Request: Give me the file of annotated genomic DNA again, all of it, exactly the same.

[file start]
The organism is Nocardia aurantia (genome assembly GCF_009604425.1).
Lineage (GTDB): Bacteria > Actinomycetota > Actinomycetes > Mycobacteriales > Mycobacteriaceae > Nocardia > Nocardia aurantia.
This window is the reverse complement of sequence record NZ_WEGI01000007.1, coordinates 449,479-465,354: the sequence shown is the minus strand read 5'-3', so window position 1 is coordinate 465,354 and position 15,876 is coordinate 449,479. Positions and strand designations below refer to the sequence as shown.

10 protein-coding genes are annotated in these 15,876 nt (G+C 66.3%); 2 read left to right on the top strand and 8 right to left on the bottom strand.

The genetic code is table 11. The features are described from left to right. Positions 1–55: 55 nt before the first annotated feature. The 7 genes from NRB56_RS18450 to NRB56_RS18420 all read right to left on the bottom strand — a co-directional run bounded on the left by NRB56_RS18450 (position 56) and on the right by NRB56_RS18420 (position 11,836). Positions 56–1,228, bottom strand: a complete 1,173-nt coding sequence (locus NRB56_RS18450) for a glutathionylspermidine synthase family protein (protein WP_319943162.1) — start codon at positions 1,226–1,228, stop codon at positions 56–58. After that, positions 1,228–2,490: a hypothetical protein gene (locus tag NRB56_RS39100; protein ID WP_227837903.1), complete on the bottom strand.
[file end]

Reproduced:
The organism is Nocardia aurantia (genome assembly GCF_009604425.1).
Lineage (GTDB): Bacteria > Actinomycetota > Actinomycetes > Mycobacteriales > Mycobacteriaceae > Nocardia > Nocardia aurantia.
This window is the reverse complement of sequence record NZ_WEGI01000007.1, coordinates 449,479-465,354: the sequence shown is the minus strand read 5'-3', so window position 1 is coordinate 465,354 and position 15,876 is coordinate 449,479. Positions and strand designations below refer to the sequence as shown.

10 protein-coding genes are annotated in these 15,876 nt (G+C 66.3%); 2 read left to right on the top strand and 8 right to left on the bottom strand.

The genetic code is table 11. The features are described from left to right. Positions 1–55: 55 nt before the first annotated feature. The 7 genes from NRB56_RS18450 to NRB56_RS18420 all read right to left on the bottom strand — a co-directional run bounded on the left by NRB56_RS18450 (position 56) and on the right by NRB56_RS18420 (position 11,836). Positions 56–1,228, bottom strand: a complete 1,173-nt coding sequence (locus NRB56_RS18450) for a glutathionylspermidine synthase family protein (protein WP_319943162.1) — start codon at positions 1,226–1,228, stop codon at positions 56–58. After that, positions 1,228–2,490: a hypothetical protein gene (locus tag NRB56_RS39100; protein ID WP_227837903.1), complete on the bottom strand.